Experiences of Well-Being in Child-Bearing Women: What Helps and Hinders


  • Janelle Kwee Trinity Western University
  • Hillary McBride University of British Columbia
  • Larissa Rossen


Little research has been done to date to understand, qualitatively, the contributing factors of psychological thriving during pregnancy, birth, and postpartum, particularly from the voices of mothers themselves. In order to better understand what women perceive as contributing to a healthy and positive child-bearing experience, the authors asked postpartum women to report what factors contributed to their well-being. Using the enhanced critical incident technique, women reported what they found was helpful, hindering, or what they would have wished for in their pregnancy, birth, and postpartum experiences. Implications and recommendations for counsellors working with women during pregnancy and the postpartum period are discussed.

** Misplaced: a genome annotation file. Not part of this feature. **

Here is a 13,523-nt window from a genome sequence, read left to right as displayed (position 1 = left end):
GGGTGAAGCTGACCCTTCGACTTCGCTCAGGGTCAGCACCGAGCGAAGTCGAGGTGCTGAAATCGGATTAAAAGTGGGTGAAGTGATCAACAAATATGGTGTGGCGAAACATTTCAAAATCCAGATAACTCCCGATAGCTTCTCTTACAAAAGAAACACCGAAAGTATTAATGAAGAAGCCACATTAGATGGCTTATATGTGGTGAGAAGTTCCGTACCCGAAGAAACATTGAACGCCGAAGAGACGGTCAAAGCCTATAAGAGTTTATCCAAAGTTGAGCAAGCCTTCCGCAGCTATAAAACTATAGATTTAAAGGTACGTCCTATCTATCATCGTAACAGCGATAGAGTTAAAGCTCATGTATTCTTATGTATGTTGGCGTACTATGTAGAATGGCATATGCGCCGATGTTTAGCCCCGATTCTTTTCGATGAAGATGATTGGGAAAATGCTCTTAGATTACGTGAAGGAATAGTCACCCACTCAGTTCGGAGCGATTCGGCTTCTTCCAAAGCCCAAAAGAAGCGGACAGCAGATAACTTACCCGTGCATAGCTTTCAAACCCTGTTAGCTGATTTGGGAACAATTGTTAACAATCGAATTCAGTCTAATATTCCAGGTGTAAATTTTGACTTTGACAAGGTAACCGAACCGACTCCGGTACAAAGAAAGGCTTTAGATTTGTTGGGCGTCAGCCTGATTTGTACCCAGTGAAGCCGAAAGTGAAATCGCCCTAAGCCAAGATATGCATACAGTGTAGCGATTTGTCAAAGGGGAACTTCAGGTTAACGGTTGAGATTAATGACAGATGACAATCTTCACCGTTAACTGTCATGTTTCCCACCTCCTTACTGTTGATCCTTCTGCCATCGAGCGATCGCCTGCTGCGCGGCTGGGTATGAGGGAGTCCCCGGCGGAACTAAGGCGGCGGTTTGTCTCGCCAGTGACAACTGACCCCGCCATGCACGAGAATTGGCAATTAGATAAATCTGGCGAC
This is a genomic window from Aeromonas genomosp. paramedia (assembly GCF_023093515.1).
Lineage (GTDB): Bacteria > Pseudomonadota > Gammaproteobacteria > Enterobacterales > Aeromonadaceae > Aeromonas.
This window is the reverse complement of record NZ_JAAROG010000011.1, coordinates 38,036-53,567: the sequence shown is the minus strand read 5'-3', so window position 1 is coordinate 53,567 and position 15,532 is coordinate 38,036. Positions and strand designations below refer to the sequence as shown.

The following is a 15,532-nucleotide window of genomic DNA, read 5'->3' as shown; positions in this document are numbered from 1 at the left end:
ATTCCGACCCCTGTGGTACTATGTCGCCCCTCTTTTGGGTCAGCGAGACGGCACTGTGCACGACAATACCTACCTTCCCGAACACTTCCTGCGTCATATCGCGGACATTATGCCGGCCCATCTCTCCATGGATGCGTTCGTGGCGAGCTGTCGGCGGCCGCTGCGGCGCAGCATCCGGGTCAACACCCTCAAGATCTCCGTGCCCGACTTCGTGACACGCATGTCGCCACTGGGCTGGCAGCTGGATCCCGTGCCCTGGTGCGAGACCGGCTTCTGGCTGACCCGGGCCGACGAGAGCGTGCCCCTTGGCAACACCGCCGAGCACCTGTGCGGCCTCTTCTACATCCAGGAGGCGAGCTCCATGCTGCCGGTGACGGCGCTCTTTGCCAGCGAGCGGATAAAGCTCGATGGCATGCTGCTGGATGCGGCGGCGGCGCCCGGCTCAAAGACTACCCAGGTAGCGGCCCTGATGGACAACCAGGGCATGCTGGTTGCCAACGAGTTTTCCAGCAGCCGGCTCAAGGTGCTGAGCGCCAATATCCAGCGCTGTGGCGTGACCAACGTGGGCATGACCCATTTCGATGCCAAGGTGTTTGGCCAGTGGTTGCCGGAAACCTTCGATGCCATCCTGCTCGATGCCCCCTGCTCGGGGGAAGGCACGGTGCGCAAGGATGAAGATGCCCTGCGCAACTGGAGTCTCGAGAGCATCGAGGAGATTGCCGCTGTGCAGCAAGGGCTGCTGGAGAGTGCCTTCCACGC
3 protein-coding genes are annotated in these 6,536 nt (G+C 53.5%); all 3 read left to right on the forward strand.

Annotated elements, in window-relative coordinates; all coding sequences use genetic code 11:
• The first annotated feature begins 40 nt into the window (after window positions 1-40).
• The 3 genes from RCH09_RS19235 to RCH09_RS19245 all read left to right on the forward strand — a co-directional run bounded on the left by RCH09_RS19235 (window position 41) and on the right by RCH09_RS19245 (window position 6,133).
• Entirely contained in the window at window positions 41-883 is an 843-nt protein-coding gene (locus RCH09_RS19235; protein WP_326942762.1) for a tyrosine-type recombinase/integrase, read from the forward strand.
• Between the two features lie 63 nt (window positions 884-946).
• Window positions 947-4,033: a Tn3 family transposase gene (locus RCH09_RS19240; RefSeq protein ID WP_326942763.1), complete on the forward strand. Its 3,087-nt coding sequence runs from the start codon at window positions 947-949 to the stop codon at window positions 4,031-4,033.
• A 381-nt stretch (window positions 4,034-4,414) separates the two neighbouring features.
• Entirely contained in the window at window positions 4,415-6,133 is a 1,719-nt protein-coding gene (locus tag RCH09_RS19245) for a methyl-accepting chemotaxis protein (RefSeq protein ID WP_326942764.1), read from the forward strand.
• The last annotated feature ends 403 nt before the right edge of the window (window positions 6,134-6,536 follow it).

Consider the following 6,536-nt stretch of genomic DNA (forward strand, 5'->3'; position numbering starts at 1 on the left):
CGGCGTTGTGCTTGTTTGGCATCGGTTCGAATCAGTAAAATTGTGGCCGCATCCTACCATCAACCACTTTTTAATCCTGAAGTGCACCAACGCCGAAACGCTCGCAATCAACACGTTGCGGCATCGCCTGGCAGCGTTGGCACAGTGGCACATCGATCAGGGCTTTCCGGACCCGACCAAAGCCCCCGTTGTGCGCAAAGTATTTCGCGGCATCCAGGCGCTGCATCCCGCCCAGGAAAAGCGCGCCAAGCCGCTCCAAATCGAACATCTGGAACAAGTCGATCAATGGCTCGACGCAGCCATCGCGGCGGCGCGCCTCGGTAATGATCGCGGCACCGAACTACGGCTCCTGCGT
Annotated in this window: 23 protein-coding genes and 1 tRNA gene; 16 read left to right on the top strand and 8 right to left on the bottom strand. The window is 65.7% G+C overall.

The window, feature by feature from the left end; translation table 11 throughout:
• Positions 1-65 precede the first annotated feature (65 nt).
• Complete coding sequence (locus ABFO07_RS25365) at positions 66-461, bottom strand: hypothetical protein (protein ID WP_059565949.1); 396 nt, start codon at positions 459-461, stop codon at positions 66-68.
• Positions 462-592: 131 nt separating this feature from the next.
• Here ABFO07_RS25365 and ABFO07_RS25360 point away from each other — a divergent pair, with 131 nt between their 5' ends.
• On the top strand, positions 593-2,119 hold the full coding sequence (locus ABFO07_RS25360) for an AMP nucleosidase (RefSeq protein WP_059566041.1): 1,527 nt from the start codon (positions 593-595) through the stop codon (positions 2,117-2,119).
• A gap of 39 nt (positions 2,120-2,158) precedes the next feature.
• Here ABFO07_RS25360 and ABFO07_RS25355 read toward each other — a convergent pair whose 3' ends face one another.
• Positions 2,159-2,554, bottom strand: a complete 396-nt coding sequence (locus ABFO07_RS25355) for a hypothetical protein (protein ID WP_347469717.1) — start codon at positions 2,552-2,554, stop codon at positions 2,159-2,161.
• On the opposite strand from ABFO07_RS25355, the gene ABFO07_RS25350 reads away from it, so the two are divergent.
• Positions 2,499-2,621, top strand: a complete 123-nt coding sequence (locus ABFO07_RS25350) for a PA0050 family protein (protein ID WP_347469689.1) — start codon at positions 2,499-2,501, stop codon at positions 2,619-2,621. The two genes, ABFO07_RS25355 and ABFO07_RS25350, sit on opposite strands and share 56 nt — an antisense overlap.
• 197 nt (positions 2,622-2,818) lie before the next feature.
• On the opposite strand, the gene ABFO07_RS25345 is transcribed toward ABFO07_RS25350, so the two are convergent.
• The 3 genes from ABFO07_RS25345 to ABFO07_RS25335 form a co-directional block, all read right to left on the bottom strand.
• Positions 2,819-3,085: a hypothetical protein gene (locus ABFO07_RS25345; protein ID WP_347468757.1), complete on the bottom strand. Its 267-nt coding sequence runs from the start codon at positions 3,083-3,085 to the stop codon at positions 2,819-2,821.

Author Biographies

Janelle Kwee, Trinity Western University

Dr. Janelle Kwee is a clinical psychologist and associate professor of Counselling Psychology in the M.A. Counselling Psychology program at Trinity Western University.

Hillary McBride, University of British Columbia

Hillary McBride is a Registered Clinical Counsellor in private practice and a Ph.D. student in Counselling Psychology at the University of British Columbia.




How to Cite

Kwee, J., McBride, H., & Rossen, L. (2020). Experiences of Well-Being in Child-Bearing Women: What Helps and Hinders. Canadian Journal of Counselling and Psychotherapy, 54(1), 1–21. Retrieved from https://cjc-rcc.ucalgary.ca/article/view/61151



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